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When I wrote about NDFA endorsing Kelly, somebody asked "What's NDFA." Well my answer was brief, incomplete, and written on-line. Here's a more complete answer.

NDFA is a local chapter of DFA, Democracy for America, which is what Dr. Howard Dean changed Dean for America to when he folded his presidential campaign. Its present chair is Jim Dean, Howard's brother. It's NDFA becaues it is Northside Democracy for America, where the Northside is the north side of Chicago. (In Chicago usage, the north side is the northern part close to Lake Michigan; the rest of the northern part on the map is the northwest side.)

The last time we drew official boundaries, we listed 6 of the 50 Chicago wards: 50, 49, 47, 48, 40, 46. We have never excluded members from elsewhere, and we seem to have sprawled a little since. (Indeed, the current chair doesn't live within those boundaries.) Chicago is so large that a group with an impact on the city would have a membership larger than could comfortably meet in one space. Still, there doesn't seem to be any other DFA group currently very active in Chicago.

Because our city is virtually all-Democratic and our neighborhood is primarily liberal, most of our campaigning has been carpetbagging. Indiana in the primary and Iowa in the general for Obama in '08, congressional, state senator, and state rep campaigns in the suburbs, primarying Dan Lipinski on the Southwest Side in '08, etc.

As stated in our bylaws, "Northside Democracy For America (NDFA) has a mission to elect socially progressive, fiscally responsible, and ethically committed Democrats at all levels of government, with the overarching goal of increasing the progressive nature of government."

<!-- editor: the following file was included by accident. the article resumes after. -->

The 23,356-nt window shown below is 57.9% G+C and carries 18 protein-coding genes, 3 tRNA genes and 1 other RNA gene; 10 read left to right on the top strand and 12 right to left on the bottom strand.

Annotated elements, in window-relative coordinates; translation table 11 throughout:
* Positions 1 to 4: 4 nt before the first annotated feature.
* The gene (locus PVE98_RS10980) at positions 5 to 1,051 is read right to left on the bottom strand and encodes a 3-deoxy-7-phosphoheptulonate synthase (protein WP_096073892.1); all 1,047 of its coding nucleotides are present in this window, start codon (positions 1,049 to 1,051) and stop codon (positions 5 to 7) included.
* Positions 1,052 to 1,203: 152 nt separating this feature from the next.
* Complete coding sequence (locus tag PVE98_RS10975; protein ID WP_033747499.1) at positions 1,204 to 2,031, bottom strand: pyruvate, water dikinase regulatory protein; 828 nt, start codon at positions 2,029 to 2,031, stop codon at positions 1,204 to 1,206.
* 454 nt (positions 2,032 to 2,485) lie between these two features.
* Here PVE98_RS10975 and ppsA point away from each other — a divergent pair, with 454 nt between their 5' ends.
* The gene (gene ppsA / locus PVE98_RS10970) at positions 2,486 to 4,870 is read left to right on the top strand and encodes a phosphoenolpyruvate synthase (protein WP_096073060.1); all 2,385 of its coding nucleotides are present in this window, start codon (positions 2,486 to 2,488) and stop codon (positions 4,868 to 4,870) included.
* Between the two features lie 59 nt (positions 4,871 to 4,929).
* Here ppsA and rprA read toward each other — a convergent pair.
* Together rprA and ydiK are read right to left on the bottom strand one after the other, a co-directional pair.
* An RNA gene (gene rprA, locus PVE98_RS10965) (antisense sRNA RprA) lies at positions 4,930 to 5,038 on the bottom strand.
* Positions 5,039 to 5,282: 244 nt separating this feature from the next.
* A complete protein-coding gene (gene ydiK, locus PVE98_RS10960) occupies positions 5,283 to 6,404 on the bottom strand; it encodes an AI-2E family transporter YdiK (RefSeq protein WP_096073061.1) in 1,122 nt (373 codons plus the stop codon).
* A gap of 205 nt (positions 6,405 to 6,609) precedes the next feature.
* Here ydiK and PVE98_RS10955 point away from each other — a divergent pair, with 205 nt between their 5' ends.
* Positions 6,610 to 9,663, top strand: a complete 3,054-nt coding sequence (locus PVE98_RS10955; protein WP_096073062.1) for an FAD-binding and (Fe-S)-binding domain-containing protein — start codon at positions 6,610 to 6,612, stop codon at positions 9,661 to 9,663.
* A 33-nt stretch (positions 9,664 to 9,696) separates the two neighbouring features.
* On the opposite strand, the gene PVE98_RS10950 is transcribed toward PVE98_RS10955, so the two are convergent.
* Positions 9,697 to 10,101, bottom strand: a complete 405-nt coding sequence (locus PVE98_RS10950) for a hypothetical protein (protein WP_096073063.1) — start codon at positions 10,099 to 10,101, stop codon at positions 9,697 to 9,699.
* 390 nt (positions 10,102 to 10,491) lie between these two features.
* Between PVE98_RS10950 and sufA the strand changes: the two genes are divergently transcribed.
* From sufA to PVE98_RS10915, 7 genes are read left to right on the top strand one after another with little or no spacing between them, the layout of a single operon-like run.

"Socially progressive" and "fiscally responsible" we got from the national DFA statement of purpose. "Ethically committed" is necessary because we are in Chicago. We have suspended the bylaws once to support a man running as an independent (he had previously run as a Democrat). We do not feel that this statement restricts us in local elections which are officially non-partisan in Chicago. (The last non-partisan election in Chicago elected Rahm Emanuel to be mayor and a guy who had been a Democratic state rep to be my alderman.)

NDFA meets once a month (currently second Tuesday at the Lincoln Restaurant). We have one or more invited speakers except for "war-story" sessions after each election. Anybody who attends a meeting may speak in the open discussions, but votes are restrictied to people who have attended 3 meetings (including the meeting at which the vote is taken) and participated in 3 campaign events in the past 12 months. We emphasize canvassing, because that is the gold standard of campaign activities. Phone banking, office work for a candidate, and attending fund-raisers also count. Only campaign events for our endorsed candidates after they have been endorsed and after your first meeting count. NDFA members are encouraged to run for office, and anyone who does so after becoming a voting member has his membership extended for a year after the election in which he or she runs.

During the Dean campaign, there were meetings of Dean For America in the neighborhood. Two of the Democracy for America groups who continued meeting were the Edgewater group (one of the named neighborhoods in Chicago) and the Heartland group (a northside restaurant which was the meeting place). The Heartland group visited the Edgewater group and was impressed by their meeting. They voted to merge into that group. The Edgewater-Heartland group later changed its name to NDFA.

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